Travel Guides – The ADL says violence in Israel and Palestine caused a rise in antisemitism. Critics, including CAIR, have said the statistics are misleading.

Progressive members of Brooklyn’s Jewish neighborhood maintain a rally to protest Israel’s continued occupation of Palestine and what they declare to be its zionist insurance policies of apartheid, May 21, 2021 in the Prospect Park neighborhood of Brooklyn, New York. Andrew Lichtenstein/Corbis through Getty Images

  • In May, violence between Israel and Palestine led to the deaths of 232 Palestinians and 12 Israelis.

  • The ADL said the violence led to a surge in antisemitic incidents worldwide.

  • Critics said the ADL’s evaluation was inflated and labored to quell pro-Palestinian speech.

  • Visit Insider’s homepage for more stories.

As tensions in Israel and Palestine flared up in May, the Anti-Defamation League said the violence led to a spikes in antisemitic assaults in the US and overseas.

More than 230 Palestinians were killed and over 1,900 have been wounded in Gaza throughout the 11 days of the battle, and twelve Israelis have been killed.

The battle centered round Palestinians in the Sheikh Jarrah neighborhood who protested forward of a courtroom listening to to resolve whether or not households there may keep in their properties, or be ordered to go away. Amid the unrest, Israeli forces stormed the Al Aqsa mosque as worshippers have been praying throughout the final 10 nights of Ramadan. Hamas, in retaliation, fired rockets into Israel, prompting Israel to launch airstrikes into Gaza.

“As the violence between Israel and Hamas continues to escalate, we are witnessing a dangerous and drastic surge in anti-Jewish hate,” Anti-Defamation League CEO Jonathan A. Greenblatt said in a May 20 statement.

The ADL said it had acquired 193 stories, up from the 131 it reported the week prior, citing what it described as antisemitic incidents in the wake of the violence. Some, including the Council on American-Islamic Relations, criticized the ADL for including Pro-Palestine chants in the tally and said advocating for Palestinian liberation and criticism of Israel isn’t antisemitic.

For instance, cases the place demonstrators chanted “Intifada!” and ‘From the river to the sea, Palestine will likely be free’ throughout the avenue from the Temple Beth Israel synagogue in Skokie, IL,” were listed as antisemitic.

Oren Segal, vice president of the Center on Extremism at the ADL, told Insider some of those chants illicit fear for some Jewish people.

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“I’d say that slogan, which is a frequent chorus at lots of the protests that we have seen, it does typically elevate worry amongst many Jews who recall stories of political and navy leaders and the Arab world bragging that they’d push Jews into the sea in the years, following the founding of Israel,” Segal said.

Segal referenced rhetoric from some Arab leaders in the late 1940s who known as for the drowning of Jews residing in Arab states if Israel have been to get its sovereignty. The phrase references Palestinian liberation from Israel, which occupies the land between the Jordan River and the Mediterranean Sea, The Middle East Eye reported.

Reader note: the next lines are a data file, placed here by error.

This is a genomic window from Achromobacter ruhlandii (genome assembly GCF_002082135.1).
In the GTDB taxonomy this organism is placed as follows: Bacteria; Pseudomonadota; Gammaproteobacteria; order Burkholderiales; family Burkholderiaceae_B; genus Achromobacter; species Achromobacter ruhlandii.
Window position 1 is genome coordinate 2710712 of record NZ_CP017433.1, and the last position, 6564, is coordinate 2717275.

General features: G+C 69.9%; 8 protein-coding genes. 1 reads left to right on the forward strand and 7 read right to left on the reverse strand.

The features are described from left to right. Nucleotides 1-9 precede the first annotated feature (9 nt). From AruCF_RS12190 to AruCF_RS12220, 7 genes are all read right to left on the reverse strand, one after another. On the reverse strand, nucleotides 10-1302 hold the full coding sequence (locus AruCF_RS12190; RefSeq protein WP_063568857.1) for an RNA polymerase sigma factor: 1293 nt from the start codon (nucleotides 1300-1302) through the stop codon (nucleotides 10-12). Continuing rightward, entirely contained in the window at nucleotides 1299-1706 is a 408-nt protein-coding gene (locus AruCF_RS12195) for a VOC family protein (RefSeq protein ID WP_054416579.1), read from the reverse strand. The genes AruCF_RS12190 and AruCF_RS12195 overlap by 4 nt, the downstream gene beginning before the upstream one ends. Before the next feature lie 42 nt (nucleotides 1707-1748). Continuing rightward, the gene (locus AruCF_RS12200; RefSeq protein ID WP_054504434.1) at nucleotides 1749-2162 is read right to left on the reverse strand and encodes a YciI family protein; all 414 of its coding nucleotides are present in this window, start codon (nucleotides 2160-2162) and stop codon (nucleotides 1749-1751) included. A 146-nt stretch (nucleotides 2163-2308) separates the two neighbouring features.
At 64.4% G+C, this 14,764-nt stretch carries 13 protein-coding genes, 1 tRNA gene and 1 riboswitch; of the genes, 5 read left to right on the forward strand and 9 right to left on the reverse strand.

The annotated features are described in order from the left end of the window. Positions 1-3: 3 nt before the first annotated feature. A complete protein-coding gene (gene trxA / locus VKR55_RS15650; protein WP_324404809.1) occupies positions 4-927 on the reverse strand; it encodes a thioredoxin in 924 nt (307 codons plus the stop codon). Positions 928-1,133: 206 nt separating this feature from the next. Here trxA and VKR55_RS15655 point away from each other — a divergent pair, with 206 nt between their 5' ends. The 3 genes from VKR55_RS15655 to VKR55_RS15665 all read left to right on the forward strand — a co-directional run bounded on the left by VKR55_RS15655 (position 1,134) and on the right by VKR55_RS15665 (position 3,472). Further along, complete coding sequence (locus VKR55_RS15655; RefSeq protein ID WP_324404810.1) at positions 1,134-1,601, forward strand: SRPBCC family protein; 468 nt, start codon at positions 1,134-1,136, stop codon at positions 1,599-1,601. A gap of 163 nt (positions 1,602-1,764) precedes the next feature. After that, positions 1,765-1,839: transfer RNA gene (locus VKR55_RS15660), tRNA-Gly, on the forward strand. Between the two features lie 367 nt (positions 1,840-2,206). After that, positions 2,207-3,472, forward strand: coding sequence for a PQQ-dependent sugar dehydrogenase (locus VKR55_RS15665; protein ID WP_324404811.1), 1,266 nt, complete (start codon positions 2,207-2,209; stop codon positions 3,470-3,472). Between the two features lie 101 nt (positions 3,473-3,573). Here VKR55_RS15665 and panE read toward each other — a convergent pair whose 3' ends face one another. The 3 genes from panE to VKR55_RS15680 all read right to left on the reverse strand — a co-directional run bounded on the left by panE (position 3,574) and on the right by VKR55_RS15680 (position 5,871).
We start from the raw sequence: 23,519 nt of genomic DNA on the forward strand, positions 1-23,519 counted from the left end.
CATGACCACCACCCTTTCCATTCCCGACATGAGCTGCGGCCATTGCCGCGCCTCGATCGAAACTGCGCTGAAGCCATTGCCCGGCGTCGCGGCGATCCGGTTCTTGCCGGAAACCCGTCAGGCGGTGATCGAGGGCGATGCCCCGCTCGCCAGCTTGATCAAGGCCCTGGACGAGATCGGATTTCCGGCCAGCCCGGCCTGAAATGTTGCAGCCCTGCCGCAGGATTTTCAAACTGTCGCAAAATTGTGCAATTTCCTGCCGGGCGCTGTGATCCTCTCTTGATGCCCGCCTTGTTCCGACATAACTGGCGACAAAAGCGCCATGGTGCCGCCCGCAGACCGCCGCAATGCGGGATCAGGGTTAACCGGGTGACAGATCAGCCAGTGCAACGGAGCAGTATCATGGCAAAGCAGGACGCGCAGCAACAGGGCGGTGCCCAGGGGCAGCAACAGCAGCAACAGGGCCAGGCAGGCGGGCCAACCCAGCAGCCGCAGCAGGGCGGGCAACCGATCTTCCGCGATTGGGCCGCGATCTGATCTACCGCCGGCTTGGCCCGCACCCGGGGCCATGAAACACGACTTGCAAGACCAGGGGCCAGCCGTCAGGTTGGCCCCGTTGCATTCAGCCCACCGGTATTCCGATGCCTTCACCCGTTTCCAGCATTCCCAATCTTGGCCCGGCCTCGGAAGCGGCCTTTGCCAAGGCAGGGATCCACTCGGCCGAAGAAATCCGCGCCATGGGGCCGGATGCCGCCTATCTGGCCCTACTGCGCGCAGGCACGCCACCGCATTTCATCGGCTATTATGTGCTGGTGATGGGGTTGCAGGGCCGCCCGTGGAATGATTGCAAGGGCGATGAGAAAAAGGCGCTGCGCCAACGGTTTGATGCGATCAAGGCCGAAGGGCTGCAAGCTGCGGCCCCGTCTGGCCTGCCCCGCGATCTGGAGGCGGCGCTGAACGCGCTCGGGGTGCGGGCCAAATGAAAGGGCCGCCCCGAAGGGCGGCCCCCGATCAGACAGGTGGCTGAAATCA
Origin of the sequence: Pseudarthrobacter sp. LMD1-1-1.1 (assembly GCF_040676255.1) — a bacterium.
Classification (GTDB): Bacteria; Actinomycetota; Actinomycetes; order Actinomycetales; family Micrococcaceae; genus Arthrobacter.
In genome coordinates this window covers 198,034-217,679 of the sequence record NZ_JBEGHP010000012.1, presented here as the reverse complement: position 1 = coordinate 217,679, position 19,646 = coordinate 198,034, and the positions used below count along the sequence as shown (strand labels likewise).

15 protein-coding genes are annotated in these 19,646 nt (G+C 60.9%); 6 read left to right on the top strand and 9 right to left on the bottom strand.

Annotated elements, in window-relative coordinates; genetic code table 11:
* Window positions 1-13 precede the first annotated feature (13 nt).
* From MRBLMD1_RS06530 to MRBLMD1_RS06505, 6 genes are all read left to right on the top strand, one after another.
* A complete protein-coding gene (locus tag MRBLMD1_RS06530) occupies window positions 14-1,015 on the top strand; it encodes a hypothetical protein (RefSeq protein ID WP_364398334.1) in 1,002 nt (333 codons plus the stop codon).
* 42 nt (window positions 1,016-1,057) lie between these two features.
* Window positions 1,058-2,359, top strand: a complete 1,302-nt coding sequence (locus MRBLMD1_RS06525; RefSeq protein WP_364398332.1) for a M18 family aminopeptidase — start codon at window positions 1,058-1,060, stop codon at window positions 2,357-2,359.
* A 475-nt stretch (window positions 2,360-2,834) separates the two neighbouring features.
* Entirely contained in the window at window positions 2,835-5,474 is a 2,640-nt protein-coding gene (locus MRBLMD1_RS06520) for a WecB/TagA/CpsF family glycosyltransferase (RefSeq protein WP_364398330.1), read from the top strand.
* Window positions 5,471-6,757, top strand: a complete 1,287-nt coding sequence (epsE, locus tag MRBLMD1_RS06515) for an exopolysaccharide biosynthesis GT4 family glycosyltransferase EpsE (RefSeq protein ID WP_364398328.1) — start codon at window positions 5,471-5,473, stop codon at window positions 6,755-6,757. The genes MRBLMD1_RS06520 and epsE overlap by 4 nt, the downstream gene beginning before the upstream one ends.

Because of that historical past, the phrase could be interpreted as being hateful, Segal said, and for some Jews is harking back to an oppressive time. However, he said protesters might not be referencing or alluding to this.

Additionally, chants and indicators like “Zionism is racism. Abolish Israel,” were also listed in the roundup. Segal said the ADL’s roundup of incidents not only references antisemitism but also incidents of terror, and phrases like that were included if they were specifically directed at someone who is Jewish or a Jewish institution.

In a Medium post, CAIR said individual listing of each sign and instance of protest chants “provides the misunderstanding of a sudden and widespread surge in precise incidents of harassment or assaults” against Jewish people.

“Anti-Palestinian teams have a lengthy historical past of weaponizing expenses of antisemitism – particularly in opposition to Muslim, Palestinian and Black activists – to defend the Israeli authorities from authentic criticism,” CAIR wrote.

CAIR said conflating criticism of Israel with antisemitism stands in the way of meaningful political conversation about tensions between Israel and Palestine and “undermines the combat in opposition to the very actual antisemitism that the Jewish neighborhood experiences.”

Segal said the ADL does not specifically equate criticism of Israel as antisemitic, however, the organization says criticism becomes antisemitic when “Jews as a entire are blamed for the insurance policies of the Israeli authorities and when there may be a protest in opposition to Israeli insurance policies that are organized in entrance of a Jewish establishment.”

“It’s primarily holding all Jews answerable for the actions of the state,” he said.

CAIR also noted a number of xenophobic attacks against Muslims and Arabs during the conflict. The organization said Americans should feel confident in criticizing the Israeli state without being “smeared” as antisemitic.

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